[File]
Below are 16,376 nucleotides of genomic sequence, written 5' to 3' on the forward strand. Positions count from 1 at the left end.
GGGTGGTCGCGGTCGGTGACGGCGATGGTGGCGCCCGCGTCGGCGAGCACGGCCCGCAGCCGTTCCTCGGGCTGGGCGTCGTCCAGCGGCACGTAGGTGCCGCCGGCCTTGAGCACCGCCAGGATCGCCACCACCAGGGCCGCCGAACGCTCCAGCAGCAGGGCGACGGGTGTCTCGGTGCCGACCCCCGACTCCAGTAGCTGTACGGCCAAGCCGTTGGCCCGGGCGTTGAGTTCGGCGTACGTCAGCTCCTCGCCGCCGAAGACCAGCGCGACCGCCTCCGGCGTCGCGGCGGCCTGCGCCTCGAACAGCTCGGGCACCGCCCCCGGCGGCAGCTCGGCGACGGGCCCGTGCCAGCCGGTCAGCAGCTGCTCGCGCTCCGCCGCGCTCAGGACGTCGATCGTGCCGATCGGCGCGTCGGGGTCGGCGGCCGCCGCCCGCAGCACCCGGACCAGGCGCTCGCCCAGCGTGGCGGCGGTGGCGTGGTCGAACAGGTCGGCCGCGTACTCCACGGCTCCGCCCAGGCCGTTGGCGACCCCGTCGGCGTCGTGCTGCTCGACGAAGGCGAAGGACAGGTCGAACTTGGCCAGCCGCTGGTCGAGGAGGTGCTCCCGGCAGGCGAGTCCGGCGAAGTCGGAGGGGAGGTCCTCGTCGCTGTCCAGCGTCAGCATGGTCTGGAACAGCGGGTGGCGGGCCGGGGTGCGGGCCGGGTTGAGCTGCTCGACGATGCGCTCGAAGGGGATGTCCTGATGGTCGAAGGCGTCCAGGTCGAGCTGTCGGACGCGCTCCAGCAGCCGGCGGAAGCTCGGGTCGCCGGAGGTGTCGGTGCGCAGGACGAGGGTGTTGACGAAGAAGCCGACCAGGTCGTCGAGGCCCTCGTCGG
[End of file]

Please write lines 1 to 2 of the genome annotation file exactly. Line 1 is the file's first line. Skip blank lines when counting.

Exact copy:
Below are 16,376 nucleotides of genomic sequence, written 5' to 3' on the forward strand. Positions count from 1 at the left end.
GGGTGGTCGCGGTCGGTGACGGCGATGGTGGCGCCCGCGTCGGCGAGCACGGCCCGCAGCCGTTCCTCGGGCTGGGCGTCGTCCAGCGGCACGTAGGTGCCGCCGGCCTTGAGCACCGCCAGGATCGCCACCACCAGGGCCGCCGAACGCTCCAGCAGCAGGGCGACGGGTGTCTCGGTGCCGACCCCCGACTCCAGTAGCTGTACGGCCAAGCCGTTGGCCCGGGCGTTGAGTTCGGCGTACGTCAGCTCCTCGCCGCCGAAGACCAGCGCGACCGCCTCCGGCGTCGCGGCGGCCTGCGCCTCGAACAGCTCGGGCACCGCCCCCGGCGGCAGCTCGGCGACGGGCCCGTGCCAGCCGGTCAGCAGCTGCTCGCGCTCCGCCGCGCTCAGGACGTCGATCGTGCCGATCGGCGCGTCGGGGTCGGCGGCCGCCGCCCGCAGCACCCGGACCAGGCGCTCGCCCAGCGTGGCGGCGGTGGCGTGGTCGAACAGGTCGGCCGCGTACTCCACGGCTCCGCCCAGGCCGTTGGCGACCCCGTCGGCGTCGTGCTGCTCGACGAAGGCGAAGGACAGGTCGAACTTGGCCAGCCGCTGGTCGAGGAGGTGCTCCCGGCAGGCGAGTCCGGCGAAGTCGGAGGGGAGGTCCTCGTCGCTGTCCAGCGTCAGCATGGTCTGGAACAGCGGGTGGCGGGCCGGGGTGCGGGCCGGGTTGAGCTGCTCGACGATGCGCTCGAAGGGGATGTCCTGATGGTCGAAGGCGTCCAGGTCGAGCTGTCGGACGCGCTCCAGCAGCCGGCGGAAGCTCGGGTCGCCGGAGGTGTCGGTGCGCAGGACGAGGGTGTTGACGAAGAAGCCGACCAGGTCGTCGAGGCCCTCGTCGG